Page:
Talking of constraints, do listen to the IT team’s schedule and budget estimates. It’s always a tricky conversation. It’s always a lot of back and forth between the IT team and the organisation. And it’s right that there’s that challenge and drive for efficiency, and sanity checking that those schedules and budget estimates are correct. But if you do shorten timelines, if you try and get more done with less, there’s often a level of risk that’s introduced in doing that. So make sure you understand what those risks are and that everybody goes in with their eyes wide open as to what the opportunities are but also what risk that brings.
Another key item to think about is understanding any other projects and programs or initiatives that might impact the IT project and knowing what the relative priorities are for the organisation. For example, delivering a new feature or a new solution might seem more important but if one of your critical legacy platforms is going out of support, that might actually introduce more risk to the organisation and need addressing first. Having visibility of those issues and dependencies and decisions is key.
Then, once the project gets off the ground, it’s key that non-IT people are engaged throughout the project. Whether that’s business stakeholders receiving regular reports and updates, whether that’s subject matter experts supporting the IT project delivery, whether it’s the users of the solution being involved in some of the testing activities, make sure they’re involved throughout because then it goes a long way to guaranteeing that the IT project will deliver what the organisation actually needs.
For the second part of the question (the role IT consultants play), I think IT consultants first and foremost bring their experience with them. That’s from other similar projects and organisations but also from different projects and organisations, sort of cross-fertilising ideas from one activity to another. Consultants can offer alternative approaches and solutions so if there are those scheduling or budget constraints, the consultants may well have some ideas as to how you can run things in parallel and how you can get the biggest value for the shortest time.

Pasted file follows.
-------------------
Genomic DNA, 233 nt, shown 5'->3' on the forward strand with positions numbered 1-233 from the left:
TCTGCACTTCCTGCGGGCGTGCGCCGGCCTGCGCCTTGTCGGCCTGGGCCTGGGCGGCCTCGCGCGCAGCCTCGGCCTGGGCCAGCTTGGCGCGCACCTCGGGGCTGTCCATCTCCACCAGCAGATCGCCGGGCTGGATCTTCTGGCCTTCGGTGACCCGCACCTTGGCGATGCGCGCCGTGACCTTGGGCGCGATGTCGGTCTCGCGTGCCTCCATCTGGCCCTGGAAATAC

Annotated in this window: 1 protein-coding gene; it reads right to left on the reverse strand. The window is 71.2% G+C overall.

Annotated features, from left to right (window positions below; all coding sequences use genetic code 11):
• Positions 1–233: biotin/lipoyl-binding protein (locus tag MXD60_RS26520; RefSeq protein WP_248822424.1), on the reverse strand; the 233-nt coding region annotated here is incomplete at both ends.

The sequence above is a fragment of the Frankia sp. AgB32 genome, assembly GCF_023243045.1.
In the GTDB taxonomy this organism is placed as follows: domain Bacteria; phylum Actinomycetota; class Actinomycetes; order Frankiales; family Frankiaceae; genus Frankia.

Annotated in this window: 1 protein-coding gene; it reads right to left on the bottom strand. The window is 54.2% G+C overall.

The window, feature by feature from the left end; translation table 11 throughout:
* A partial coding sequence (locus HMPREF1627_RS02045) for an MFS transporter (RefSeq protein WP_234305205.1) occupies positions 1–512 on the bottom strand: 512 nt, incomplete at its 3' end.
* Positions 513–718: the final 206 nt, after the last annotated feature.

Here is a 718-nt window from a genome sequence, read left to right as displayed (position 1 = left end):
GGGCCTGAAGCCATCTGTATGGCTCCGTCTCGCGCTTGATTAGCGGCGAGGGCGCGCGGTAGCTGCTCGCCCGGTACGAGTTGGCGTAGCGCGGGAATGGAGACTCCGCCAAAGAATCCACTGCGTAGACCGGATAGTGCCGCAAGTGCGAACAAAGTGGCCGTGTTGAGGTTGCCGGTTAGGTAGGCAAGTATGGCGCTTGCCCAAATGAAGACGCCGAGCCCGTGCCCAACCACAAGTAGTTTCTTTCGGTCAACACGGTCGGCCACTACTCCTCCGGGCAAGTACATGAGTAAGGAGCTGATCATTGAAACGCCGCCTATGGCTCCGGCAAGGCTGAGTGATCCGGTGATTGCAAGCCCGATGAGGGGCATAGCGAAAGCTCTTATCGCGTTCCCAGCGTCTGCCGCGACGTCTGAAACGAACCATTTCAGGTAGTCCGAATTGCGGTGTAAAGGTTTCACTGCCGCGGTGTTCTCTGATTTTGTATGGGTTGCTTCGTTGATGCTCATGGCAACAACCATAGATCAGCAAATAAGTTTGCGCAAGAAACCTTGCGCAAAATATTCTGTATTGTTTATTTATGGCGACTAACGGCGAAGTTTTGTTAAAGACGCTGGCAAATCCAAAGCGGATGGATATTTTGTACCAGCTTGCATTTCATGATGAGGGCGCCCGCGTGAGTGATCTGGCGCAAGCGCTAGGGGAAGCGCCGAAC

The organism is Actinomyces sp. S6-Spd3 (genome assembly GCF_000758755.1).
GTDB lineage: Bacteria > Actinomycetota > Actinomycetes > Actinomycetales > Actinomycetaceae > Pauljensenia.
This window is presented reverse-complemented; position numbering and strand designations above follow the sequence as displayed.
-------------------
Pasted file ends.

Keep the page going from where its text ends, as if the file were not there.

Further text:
They also are a little bit like a mirror in that they reflect back and play back your priorities and objectives. Sometimes hearing those things from somebody else who’s independent from your organisation makes them resonate and can challenge your perceptions of what they are.
As I said, consultants share experiences from other places that will help you to avoid common pitfalls in your project delivery, give you a higher chance of success, and also there’s a level of independence using IT consultants. They’re not engaging in any politics within the organisation, there isn’t always that history there so that baggage of ‘we’ve tried this before and it failed, and it’s inevitably going to fail again’, they don’t bring that with them. There’s that sort of independence and optimism, which can be really helpful if you’re delivering a difficult project.
In your experience, what are some best practices for establishing clear communication channels between IT consultants and those internal stakeholders?
First and foremost, you need to identify the relevant internal stakeholders. Usually, they are sponsors or budget holders who want the project to go ahead. Often end users as well because they’re the people who will be using the solution once the project is finished. But essentially those internal stakeholders are anybody with a vested interest in the project’s success.
Secondly, I’m a big advocate for transparent communication. So, open and honest feedback: good and bad. Whenever people think about feedback, everyone jumps to the bad but the good is just as important. But also capture any key decisions so they can be referred to and re-evaluated as the project progresses.
I think the most important thing is regular contact – getting to know your IT consultant, your IT consultants getting to know the stakeholders. That can happen in a lot of different ways: through daily stand-ups or weekly one-to-ones or even just ad hoc conversations, but in those interactions, it’s important for all parties to be open and aim to build that trust and rapport. Because once you’ve got that trust and rapport in place, it makes it much easier to have difficult conversations further down the line. If there are risks or blockers or delays or things aren’t quite going to plan, you need to be able to be open and honest with each other so you can work through that. If there’s a blocker to some of that conversation happening, if you don’t know about it then you can’t take steps to mitigate that and manage it through.
And to end on a more positive note, I strongly recommend sharing good news. Nothing helps to deliver a project better than the whole team feeling like they’re succeeding and progressing well towards the ultimate goal.